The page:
Apart from pancakes and soy porridge, Mr Bean offers soya ice cream, rice balls, and wholegrain mixed rice bowls. Image courtesy of Mr Bean.


Breakfast — Woke up bright and early this morning to get a head start on my day. I’ve got a bunch of vegetarian recipes that I found online last night and am excited to try cooking something good for dinner tonight. Headed off to the market to get the groceries I need but made a pit stop at Mr Bean at Bedok Mall before heading home.

I’ve always loved their pancakes and soya milk, so I thought this would be a safe option for my meat-free breakfast. I went for their Vegetarian Jade Tofu millet grain soy porridge ($3.20), which though deceptively small when packed, turned out to be hearty and filling.

A warm, savoury start to my Saturday—and I didn’t miss the meat, especially when I realised it was actually 60c cheaper than the options with chicken in them!

Lunch — Had to step out to run a couple of errands today, and didn't really plan what to eat beforehand. I happened to walk past Miam Miam and saw that they offer a vegetarian version of their signature spaghetti ($15.90) on the menu.

I’ve never actually eaten at Miam Miam before, so I thought it was worth a shot. I could smell the tantalising aroma of bacon from the regular signature spaghetti that the neighbouring table ordered, but I must say the shoyu-based sauce in the vegetarian was surprisingly umami. I guess that makes up for the lack of meat.

Dinner — As mentioned, I had a plant-based recipe that I was eager to try, so I offered to prepare dinner for the entire family today. I bought a bunch of eggplants ($4) from the market this morning, so all I had to do was to start prepping. After all, for the recipe—a vegan unagi don—all you really need are eggplants, potato starch, rice, seaweed, sake, mirin, sugar, and soy sauce—most of which I already had at home.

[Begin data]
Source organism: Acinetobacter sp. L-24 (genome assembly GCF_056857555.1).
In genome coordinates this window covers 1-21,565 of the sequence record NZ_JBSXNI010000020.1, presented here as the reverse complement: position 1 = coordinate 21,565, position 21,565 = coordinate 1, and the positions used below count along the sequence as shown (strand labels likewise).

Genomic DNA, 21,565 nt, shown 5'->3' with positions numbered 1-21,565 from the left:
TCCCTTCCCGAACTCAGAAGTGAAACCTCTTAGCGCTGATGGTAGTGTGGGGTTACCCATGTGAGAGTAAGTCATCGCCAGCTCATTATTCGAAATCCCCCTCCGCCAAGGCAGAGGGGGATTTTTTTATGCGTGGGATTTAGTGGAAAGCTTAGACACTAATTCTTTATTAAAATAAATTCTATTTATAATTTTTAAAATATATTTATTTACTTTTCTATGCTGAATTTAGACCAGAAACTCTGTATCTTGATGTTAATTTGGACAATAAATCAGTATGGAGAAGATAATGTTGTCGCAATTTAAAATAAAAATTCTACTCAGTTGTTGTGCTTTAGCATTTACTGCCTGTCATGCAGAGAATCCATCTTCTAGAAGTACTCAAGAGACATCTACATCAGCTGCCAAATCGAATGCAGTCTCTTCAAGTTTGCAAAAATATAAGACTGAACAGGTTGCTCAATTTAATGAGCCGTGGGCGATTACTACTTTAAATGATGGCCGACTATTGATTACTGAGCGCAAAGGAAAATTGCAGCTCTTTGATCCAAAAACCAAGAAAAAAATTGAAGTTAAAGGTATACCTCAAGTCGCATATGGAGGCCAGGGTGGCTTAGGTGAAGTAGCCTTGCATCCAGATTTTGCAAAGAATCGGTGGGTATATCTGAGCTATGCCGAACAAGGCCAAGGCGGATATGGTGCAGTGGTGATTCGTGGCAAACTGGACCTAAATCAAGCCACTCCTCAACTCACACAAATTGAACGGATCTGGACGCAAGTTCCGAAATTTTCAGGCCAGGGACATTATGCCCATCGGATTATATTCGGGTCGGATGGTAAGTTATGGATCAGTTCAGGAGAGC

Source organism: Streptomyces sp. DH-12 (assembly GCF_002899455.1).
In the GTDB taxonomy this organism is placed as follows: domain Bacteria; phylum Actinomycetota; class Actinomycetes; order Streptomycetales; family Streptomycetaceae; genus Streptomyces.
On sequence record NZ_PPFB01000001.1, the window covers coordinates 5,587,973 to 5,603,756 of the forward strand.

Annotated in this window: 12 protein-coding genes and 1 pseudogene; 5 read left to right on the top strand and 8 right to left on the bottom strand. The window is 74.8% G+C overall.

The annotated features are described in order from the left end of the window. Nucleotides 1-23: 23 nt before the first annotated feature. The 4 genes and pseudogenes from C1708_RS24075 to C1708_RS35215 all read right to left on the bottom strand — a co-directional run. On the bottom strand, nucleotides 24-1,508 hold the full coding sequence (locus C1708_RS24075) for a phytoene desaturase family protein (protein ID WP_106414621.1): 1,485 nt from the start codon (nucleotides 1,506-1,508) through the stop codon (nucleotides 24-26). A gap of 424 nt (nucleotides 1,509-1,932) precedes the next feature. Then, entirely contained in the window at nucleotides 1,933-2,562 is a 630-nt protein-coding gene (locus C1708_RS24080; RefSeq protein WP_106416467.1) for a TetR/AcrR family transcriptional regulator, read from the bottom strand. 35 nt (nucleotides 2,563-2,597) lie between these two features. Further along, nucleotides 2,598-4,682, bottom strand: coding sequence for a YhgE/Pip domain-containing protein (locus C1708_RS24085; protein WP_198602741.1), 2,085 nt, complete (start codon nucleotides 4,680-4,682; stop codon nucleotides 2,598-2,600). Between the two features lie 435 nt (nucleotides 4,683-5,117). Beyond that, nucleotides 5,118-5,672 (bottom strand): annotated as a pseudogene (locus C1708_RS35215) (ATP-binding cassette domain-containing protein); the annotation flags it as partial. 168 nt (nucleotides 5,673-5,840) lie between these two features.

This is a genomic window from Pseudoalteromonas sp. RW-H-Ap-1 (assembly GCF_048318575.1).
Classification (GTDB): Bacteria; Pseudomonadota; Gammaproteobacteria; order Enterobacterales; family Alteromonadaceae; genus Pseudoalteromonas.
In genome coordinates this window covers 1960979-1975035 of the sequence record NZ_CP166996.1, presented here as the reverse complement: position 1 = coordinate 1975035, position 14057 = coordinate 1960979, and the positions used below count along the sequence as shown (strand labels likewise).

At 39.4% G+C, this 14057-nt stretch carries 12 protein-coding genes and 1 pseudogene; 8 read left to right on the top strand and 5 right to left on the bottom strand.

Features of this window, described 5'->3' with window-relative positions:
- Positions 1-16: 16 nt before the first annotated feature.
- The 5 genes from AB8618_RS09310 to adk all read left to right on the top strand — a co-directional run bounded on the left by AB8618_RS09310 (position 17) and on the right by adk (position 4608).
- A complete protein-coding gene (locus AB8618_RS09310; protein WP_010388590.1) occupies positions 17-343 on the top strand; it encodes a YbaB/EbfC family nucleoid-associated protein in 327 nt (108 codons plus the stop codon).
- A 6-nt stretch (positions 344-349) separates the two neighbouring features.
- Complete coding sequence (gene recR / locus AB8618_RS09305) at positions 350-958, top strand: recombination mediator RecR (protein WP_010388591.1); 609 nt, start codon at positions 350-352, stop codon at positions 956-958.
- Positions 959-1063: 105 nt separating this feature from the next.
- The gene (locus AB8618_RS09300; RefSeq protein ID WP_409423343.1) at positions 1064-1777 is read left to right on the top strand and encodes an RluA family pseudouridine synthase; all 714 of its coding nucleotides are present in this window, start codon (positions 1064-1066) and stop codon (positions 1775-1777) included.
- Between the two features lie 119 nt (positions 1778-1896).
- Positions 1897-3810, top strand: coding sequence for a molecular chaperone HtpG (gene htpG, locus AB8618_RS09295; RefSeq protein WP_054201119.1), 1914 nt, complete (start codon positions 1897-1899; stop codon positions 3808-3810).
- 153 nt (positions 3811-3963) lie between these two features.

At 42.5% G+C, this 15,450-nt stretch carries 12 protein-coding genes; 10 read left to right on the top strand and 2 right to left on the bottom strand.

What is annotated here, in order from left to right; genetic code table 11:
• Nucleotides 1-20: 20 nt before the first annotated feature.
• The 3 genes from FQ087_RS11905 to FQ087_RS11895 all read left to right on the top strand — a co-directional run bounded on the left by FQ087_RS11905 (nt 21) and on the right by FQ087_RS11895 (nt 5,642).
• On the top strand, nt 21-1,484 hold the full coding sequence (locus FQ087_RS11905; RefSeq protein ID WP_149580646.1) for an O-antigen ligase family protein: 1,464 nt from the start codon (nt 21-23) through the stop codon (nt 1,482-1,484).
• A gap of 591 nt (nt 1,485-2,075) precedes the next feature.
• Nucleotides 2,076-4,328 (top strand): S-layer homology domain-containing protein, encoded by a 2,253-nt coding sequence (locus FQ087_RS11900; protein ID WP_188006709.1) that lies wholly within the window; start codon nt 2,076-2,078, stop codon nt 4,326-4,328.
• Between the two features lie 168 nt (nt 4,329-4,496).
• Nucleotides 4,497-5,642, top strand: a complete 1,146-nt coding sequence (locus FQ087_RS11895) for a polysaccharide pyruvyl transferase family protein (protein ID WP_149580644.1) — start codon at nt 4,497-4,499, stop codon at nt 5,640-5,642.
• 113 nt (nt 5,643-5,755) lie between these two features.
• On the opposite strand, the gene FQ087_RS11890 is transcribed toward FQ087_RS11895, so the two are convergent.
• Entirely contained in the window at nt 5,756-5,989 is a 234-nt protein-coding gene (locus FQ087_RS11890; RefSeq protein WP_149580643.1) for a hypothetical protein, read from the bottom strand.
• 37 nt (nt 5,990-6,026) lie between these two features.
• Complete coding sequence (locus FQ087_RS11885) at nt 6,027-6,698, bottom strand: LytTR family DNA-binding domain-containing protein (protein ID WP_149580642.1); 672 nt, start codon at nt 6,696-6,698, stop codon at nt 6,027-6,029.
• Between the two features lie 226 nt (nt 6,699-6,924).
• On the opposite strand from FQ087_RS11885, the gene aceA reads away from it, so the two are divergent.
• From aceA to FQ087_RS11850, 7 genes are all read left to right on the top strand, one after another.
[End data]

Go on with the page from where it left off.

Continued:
My dad is quite the skeptic when it comes to vegan or vegetarian versions of food he loves (in this case, char-grilled unagi), but he admitted that this plant-based option was really quite tasty, and I agree. Who knew an eggplant could taste just as luxurious as a whole unagi? And it only cost a fraction of the price of an actual unagi don.

Maybe being a vegetarian isn’t so bad after all.

Both the vegetarian and original ver-sion of Miam Miam’s signature spaghetti are tossed with an umami soy-based sauce for a burst of flavour. Image courtesy of Miam Miam.

Day 2 Total Spent: $23.10